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Farmland values in the East of England have continued to see year on year growth and remain ahead of the national average, according to... Eastern region farmland values outpace national average

• Highest prices of any UK region

• Prime arable values up by 4.2%

• Big increase in farmland for sale

Farmland values in the East of England have continued to see year on year growth and remain ahead of the national average, according to latest research.

The half year farmland price index from Savills shows that at the end of June this year ‘all types’ of farmland in East Anglia – pasture and arable – traded at an average of £8,641 an acre, the highest of any region in the UK. 

The figure was a 2.7% increase on June 2021 – and well ahead of the national average of £7,366 an acre. Prime arable land values in the east of England increased by 4.2% – up from £9,113 to £9,495 per in the year to 30 June 2022. 

This is the third highest value of any region, with the south (£9,829 an acre) and south west (£9,611 an acre) topping the list. Nationally, the value of prime arable land sits at an average of £9,424 an acre, a rise of 2.8 per cent year on year.

The East of England has also seen more farmland publicly marketed in the last 12 months than anywhere else in the UK – rising 138% from 6,528 acres on the open market in June 2021 to 15,542 acres on the open market in June 2022.

North and south

In comparison, the north of England saw 18% more farmland (15,183 acres) openly marketed compared to June 2021. In Great Britain as a whole, 70,700 acres were marketed during 2022 to the end June – 7% more than the same period last year.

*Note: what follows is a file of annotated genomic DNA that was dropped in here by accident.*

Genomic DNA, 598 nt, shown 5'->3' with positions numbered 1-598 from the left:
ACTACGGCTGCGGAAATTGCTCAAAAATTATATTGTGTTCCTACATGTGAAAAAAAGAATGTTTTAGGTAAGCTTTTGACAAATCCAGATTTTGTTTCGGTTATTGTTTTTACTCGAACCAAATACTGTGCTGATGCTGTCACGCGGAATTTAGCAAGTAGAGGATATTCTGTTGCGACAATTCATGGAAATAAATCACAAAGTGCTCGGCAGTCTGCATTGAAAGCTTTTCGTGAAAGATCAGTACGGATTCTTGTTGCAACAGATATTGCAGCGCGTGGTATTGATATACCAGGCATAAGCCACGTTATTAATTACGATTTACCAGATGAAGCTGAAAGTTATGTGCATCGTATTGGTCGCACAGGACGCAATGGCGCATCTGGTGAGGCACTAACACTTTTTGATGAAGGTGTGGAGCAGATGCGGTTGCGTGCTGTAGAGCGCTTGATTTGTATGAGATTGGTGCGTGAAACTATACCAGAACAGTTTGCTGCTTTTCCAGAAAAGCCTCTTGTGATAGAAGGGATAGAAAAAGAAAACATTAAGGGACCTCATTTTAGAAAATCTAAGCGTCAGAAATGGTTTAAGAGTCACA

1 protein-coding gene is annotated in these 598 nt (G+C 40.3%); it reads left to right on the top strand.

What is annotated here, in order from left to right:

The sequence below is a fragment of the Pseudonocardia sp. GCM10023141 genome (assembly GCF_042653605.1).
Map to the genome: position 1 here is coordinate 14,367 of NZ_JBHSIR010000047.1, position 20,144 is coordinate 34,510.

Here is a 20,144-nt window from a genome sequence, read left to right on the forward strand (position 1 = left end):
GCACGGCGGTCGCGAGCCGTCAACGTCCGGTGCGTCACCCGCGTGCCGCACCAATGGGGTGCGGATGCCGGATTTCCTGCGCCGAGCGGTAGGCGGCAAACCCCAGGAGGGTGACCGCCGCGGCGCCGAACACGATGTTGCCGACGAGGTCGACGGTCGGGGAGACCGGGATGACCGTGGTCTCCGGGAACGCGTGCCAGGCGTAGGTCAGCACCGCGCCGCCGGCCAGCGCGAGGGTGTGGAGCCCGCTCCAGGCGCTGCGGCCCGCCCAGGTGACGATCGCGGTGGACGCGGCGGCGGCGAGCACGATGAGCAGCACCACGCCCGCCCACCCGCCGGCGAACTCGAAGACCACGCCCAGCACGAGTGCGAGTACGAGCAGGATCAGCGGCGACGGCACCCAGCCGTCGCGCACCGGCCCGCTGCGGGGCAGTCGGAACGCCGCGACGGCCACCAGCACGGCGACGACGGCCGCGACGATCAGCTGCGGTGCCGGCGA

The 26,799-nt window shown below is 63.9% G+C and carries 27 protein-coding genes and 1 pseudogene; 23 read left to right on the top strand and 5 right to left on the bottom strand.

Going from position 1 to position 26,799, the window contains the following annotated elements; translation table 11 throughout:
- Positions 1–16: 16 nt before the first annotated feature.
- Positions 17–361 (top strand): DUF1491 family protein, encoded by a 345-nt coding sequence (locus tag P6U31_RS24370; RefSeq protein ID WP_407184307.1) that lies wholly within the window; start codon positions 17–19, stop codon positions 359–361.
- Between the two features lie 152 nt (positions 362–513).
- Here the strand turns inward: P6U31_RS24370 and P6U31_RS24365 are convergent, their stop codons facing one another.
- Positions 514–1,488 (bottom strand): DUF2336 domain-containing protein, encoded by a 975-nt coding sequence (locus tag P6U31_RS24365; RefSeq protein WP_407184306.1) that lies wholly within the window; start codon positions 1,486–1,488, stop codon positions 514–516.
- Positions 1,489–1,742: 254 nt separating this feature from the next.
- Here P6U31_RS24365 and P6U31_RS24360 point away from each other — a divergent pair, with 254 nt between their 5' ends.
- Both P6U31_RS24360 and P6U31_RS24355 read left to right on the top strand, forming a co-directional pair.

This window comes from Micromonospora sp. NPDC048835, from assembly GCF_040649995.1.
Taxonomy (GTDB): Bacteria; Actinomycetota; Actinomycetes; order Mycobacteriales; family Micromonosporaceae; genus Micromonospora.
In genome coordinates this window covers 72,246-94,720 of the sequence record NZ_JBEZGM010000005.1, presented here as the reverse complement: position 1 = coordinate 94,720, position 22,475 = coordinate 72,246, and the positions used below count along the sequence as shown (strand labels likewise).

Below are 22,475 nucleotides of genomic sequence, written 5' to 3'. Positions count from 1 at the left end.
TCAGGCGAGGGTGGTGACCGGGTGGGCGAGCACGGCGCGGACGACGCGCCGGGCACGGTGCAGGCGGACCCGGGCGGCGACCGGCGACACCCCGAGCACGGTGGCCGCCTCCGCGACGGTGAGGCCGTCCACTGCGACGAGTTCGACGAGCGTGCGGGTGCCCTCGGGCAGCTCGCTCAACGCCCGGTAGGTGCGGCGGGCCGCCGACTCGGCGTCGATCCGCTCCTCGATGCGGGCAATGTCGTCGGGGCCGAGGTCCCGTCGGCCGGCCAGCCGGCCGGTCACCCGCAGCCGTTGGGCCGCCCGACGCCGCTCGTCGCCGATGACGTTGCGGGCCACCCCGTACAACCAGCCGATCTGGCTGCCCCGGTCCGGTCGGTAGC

Oliver Carr, of the Savills rural team in Cambridge, said demand remained driven by purchases looking for high quality commercial units alongside corporate investors and environmentally focused buyers who want land suitable for ecological schemes.

“A key feature so far this year has been the range and scale of property types available, which has come about because a growing number of farmers who were thinking of leaving the industry are now taking advantage of the strong market conditions.”

“There is also a wide spread of potential buyers. Some have no past exposure to the agricultural sector and are attracted by the relatively safe investment opportunities presented by farmland at a time of considerable economic uncertainty.”

Other regions

Nationally, 21% of farmland advertised during the first half of 2022 was for farms over 1,000 acres, with the 10-year average running at 11% of all farmland advertised. The largest units – both over 4,000 acres – were in Cambridgeshire and East Yorkshire.

In other English regions, supply remains constrained and often sales that have come forward are because of retirements which have been accelerated due to the huge impact on the cost of and risk of production caused by the Ukraine crisis.

Mr Carr said buyers remained keen to acquire additional acres or to relocate to more productive land. “Demand for smaller farms is also at unprecedented levels, with a growing pool of buyers frustrated by the lack of opportunities.” 

“There was evidence of keen investor appetite for large holdings launched to the market earlier this year, suggesting upbeat market sentiment for commercial agriculture – notwithstanding the Ukraine crisis and the environmental narrative of recent years.”